Embryonic Lens Prompts Eye Development

Rcjohnsen rcjohnsen at aol.com
Wed Aug 2 01:33:07 EST 2000

Embryonic Lens Prompts Eye Development

Elizabeth Pennisi
Sci 289:531 7-28-00
    A blind cave fish is providing new insight into how eyes come to be. In
work reported on page 631, developmental biologists Yoshiyuki Yamamoto and
William Jeffery of the University of Maryland, College Park, show that the lens
plays a leading role in eye development in this fish. If it doesn't form
properly, the researchers found, the embryo will not go on to make the cornea
and other eye structures.
    During the 1960s, work in Russia and Spain had suggested such a role for
the lens, but this new study "nails it," says Peter Mathers, a developmental
biologist at West Virginia University School of Medicine in Morgantown. What's
more, he adds, because the eye develops similarly in all vertebrates, including
humans, "the implications are much broader than [for] just the cave fish."
    The Maryland team has been studying the fish, which is called Astyanax
mexicanus, for the past 6 years. Several dozen isolated populations of the
species exist in northeastern Mexico, with some living in surface ponds and
streams and others in caves and underground waterways. Over the past million
years or so, the eyes of the underground fish have degenerated to varying
degrees, while the surface fish have retained their large eyes.
    To begin to understand this difference, Jeffery and Yamamoto first
monitored eye development in the blind fish. They observed a precursor lens and
the rudiments of the optic cup forming during the embryo's first 24 hours. But
soon afterward, they found, the cells in the embryonic lens underwent
programmed cell death. Other eye structures, such as the cornea and the iris,
never appeared, and the retina never developed distinct, organized layers, as
it does in normal eyes. The eyeball gradually sank back into the socket and was
covered by a flap of skin.
    Because eye development seemed to progress normally until the lens
degenerated, Jeffery and Yamamoto wondered whether this disintegration was
triggered by a signal from the embryo or from the lens itself. To find out,
Yamamoto removed the embryonic lens from one eye of a blind cave fish embryo
and replaced it with a lens from a surface fish embryo. He also did the
opposite experiment, replacing the lens of an embryonic surface fish with one
from a cave fish embryo. In all cases, he labeled the transplanted tissue with
dye so he could track what happened to it. "It's not a complicated experiment,
but it really [was] very elucidative," says Mathers.
In both types of transplants, the lens behaved as if it were still in its
original embryo.        The one from the cave fish degenerated, even though it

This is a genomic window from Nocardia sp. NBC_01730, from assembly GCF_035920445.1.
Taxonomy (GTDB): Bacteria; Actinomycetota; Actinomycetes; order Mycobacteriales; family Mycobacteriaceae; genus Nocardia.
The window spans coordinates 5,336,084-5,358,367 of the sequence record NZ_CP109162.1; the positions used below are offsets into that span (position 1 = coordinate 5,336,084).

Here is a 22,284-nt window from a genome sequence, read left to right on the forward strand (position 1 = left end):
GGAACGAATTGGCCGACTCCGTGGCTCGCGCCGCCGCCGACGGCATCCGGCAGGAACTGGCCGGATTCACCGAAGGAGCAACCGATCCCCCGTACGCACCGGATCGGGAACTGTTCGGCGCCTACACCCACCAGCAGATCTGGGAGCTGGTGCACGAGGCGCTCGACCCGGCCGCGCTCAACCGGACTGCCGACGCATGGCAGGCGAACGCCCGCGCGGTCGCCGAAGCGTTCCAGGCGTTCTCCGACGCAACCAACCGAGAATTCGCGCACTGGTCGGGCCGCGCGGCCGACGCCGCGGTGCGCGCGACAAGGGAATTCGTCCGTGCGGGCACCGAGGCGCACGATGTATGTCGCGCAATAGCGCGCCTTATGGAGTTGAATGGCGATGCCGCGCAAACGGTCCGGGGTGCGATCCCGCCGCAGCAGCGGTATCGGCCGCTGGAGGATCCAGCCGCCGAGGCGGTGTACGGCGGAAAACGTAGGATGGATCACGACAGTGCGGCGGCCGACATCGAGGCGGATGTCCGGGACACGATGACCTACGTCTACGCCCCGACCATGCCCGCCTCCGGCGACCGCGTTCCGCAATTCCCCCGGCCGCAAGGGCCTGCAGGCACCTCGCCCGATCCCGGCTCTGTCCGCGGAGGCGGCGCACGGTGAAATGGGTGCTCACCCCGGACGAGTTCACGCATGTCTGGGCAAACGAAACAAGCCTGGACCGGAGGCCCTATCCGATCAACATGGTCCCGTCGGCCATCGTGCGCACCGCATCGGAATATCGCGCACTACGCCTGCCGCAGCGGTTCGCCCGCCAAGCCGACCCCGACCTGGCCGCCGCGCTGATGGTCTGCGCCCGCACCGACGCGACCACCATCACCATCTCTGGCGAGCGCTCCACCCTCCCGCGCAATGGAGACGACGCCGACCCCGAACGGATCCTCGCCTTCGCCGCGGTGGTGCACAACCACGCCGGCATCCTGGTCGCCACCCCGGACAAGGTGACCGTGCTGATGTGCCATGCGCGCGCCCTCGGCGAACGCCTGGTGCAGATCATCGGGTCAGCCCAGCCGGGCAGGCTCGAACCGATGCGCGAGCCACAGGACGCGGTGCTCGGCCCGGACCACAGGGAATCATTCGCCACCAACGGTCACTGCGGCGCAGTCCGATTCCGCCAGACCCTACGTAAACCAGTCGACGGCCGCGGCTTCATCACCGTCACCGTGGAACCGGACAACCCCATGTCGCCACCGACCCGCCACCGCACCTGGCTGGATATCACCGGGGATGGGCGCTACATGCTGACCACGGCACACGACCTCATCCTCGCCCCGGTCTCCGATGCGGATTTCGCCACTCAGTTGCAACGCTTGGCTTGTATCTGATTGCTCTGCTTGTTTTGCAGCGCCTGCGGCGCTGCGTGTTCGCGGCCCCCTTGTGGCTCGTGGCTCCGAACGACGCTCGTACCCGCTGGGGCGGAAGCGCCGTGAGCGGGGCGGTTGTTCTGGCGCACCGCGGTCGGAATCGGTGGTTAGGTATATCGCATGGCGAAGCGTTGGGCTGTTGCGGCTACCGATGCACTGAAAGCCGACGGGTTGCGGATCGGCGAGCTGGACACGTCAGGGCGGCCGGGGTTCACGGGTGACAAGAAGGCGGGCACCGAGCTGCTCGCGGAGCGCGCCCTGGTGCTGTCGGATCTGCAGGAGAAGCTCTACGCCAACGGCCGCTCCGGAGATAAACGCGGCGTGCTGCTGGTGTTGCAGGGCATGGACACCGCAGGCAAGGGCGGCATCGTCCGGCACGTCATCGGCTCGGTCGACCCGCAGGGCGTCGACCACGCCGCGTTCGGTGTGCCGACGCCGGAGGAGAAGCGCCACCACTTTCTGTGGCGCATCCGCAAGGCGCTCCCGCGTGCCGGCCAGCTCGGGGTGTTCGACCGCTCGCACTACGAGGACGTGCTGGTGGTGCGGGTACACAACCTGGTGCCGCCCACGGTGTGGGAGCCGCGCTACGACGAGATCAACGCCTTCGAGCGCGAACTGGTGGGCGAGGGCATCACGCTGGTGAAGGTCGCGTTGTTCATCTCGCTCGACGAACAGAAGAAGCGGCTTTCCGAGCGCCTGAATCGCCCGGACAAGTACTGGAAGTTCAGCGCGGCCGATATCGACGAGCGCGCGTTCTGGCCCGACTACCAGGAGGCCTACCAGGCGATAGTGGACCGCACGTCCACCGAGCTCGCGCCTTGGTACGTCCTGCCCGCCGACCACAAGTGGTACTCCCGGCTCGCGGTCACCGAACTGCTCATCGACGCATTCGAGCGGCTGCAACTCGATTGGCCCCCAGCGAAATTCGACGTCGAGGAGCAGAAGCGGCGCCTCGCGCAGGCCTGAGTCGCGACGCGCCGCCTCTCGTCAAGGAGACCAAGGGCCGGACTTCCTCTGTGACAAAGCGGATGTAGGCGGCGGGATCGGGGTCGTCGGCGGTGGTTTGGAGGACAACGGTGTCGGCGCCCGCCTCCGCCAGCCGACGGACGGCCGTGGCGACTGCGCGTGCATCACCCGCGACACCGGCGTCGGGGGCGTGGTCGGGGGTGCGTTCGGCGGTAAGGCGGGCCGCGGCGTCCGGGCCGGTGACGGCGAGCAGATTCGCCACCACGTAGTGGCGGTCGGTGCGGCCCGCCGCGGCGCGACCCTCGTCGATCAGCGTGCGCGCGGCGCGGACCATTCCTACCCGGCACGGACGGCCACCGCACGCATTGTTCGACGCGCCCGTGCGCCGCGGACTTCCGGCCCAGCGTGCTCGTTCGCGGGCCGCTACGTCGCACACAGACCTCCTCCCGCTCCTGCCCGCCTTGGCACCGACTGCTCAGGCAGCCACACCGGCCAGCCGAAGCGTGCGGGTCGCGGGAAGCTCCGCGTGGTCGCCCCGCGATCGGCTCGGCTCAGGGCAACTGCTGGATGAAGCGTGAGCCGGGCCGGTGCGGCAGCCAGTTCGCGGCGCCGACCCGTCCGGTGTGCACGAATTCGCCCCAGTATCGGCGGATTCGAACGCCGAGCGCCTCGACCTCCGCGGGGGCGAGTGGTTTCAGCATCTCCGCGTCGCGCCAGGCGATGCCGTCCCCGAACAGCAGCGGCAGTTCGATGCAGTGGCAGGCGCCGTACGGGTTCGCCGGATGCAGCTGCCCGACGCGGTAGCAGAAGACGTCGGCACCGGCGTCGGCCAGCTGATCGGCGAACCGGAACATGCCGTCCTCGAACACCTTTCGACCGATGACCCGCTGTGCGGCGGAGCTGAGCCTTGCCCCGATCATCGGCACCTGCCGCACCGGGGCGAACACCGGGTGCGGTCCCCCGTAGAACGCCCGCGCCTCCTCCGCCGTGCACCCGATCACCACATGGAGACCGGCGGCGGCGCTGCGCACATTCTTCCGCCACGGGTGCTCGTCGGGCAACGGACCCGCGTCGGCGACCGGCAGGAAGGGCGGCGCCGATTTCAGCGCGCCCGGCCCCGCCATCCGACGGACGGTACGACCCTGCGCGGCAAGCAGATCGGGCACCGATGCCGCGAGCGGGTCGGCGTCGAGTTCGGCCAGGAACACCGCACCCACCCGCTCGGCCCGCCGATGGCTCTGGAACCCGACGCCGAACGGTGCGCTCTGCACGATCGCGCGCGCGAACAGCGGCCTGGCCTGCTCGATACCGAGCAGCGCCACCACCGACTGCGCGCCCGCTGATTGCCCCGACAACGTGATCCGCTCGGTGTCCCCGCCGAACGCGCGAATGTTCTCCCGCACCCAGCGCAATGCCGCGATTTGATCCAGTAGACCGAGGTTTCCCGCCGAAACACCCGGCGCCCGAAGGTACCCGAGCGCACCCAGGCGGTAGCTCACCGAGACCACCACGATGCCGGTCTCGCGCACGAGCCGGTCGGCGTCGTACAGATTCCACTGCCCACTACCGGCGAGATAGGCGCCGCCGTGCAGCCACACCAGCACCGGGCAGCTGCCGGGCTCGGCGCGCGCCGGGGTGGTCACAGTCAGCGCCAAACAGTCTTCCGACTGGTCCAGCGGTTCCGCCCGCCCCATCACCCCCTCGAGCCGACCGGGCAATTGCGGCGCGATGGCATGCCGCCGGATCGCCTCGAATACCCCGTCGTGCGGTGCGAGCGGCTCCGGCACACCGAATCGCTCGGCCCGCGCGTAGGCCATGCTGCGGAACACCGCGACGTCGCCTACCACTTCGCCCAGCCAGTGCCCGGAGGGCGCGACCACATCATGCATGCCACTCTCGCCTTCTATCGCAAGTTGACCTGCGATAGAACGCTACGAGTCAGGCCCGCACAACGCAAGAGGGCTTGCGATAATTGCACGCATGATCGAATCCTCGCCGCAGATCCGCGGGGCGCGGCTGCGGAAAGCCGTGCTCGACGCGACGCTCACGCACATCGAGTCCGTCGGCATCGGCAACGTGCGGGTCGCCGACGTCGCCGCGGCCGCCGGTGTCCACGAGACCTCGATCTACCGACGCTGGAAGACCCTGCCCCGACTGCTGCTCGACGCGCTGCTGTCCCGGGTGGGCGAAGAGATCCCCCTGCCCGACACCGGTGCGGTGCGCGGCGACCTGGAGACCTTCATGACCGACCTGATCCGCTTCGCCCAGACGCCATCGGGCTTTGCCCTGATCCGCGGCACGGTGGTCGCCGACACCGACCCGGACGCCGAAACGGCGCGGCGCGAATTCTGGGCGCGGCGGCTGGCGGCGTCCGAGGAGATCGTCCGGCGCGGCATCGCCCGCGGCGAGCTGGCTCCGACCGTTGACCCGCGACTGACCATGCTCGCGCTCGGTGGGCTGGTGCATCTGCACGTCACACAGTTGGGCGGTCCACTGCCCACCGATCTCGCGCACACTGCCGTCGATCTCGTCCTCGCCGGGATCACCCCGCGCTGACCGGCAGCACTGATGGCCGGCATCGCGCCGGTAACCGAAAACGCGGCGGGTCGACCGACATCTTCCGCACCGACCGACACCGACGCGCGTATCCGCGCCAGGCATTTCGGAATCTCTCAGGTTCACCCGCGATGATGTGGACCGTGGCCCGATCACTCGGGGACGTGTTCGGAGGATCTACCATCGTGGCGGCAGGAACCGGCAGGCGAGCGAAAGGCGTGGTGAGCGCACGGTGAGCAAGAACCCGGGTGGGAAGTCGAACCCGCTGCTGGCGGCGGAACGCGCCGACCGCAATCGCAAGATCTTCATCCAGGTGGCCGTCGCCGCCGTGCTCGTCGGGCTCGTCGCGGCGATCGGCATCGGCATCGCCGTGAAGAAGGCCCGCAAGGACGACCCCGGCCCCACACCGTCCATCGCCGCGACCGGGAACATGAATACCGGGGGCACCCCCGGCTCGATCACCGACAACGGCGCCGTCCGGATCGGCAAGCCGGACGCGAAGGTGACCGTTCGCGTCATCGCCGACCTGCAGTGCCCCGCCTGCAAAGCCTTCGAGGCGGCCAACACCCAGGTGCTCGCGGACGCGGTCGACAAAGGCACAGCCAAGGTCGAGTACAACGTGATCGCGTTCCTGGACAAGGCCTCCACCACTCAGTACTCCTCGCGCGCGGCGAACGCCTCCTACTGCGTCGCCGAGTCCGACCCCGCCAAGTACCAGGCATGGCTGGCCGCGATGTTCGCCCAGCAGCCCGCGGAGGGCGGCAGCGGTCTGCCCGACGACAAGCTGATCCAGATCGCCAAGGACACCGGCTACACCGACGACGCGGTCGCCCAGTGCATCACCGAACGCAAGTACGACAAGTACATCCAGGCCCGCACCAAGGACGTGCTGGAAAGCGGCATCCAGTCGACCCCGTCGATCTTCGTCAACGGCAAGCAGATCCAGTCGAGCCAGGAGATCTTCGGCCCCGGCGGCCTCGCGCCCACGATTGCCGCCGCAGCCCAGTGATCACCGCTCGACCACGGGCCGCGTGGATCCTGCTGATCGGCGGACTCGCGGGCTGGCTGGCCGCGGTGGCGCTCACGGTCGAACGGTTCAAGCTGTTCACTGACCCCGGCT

was in an environment conducive to further development, whereas the lens from
the surface fish thrived in the cave fish embryo and the eye differentiated,
forming a cornea, anterior chamber, and iris. These results show that "the lens
plays a central role" in determining whether the eye develops, comments David
Beebe, a developmental biologist at Washington University School of Medicine in
St. Louis. Jeffery doesn't know, however, whether the fish can actually see, as
a vision test is quite difficult to devise.
    Other recent work by Jeffery and his colleagues may explain why the lens
undergoes programmed cell death in the cave fish. The researchers looked at
early embryos for changes in the expression of a variety of proteins that help
specify how cells differentiate into specific organs and tissues. As they
reported last month in Boulder, Colorado, at the annual meeting of the Society
for Developmental Biology, cave fish embryos seem to make more of a protein
called Sonic hedgehog in the area destined to be the head. As a result, fewer
cells are set aside to form the eyes (Science, 23 June, p. 2119). Jeffery
suspects that with fewer cells to start with, the precursor lens may wind up
smaller than usual, perhaps too small to survive, and therefore decays. "It's
possible you are looking at a single gene defect that has caused a drastic
developmental change," Mathers notes.
    Still unclear, however, is how the embryonic lens of the sighted surface
fish triggers further eye development. Presumably the lens produces a molecular
signal, which Jeffery and his colleagues hope to identify eventually. They also
hope to pinpoint the genes involved in eye development in A. mexicanus.
Studying different populations of the fish may provide clues to these genes,
notes Beebe: Because populations became isolated when the fish could see and
became blind independently, different mutations may be involved in each

Summary of this Article 
Related articles in Science 
Similar articles found in: 
Search Medline for articles by:
 Pennisi, E. 
Alert me when: 
new articles cite this article

Download to Citation Manager Collections under which this article appears:

Related articles in Science:

Central Role for the Lens in Cave Fish Eye Degeneration.

Yoshiyuki Yamamoto and William R. Jeffery 
Science 2000 289: 631-633. (in Reports) [Abstract] [Full Text] 
Volume 289, Number 5479, Issue of 28 Jul 2000, pp. 522-523. 
Copyright © 2000 by The American Association for the Advancement of Science.  

More information about the Cellbiol mailing list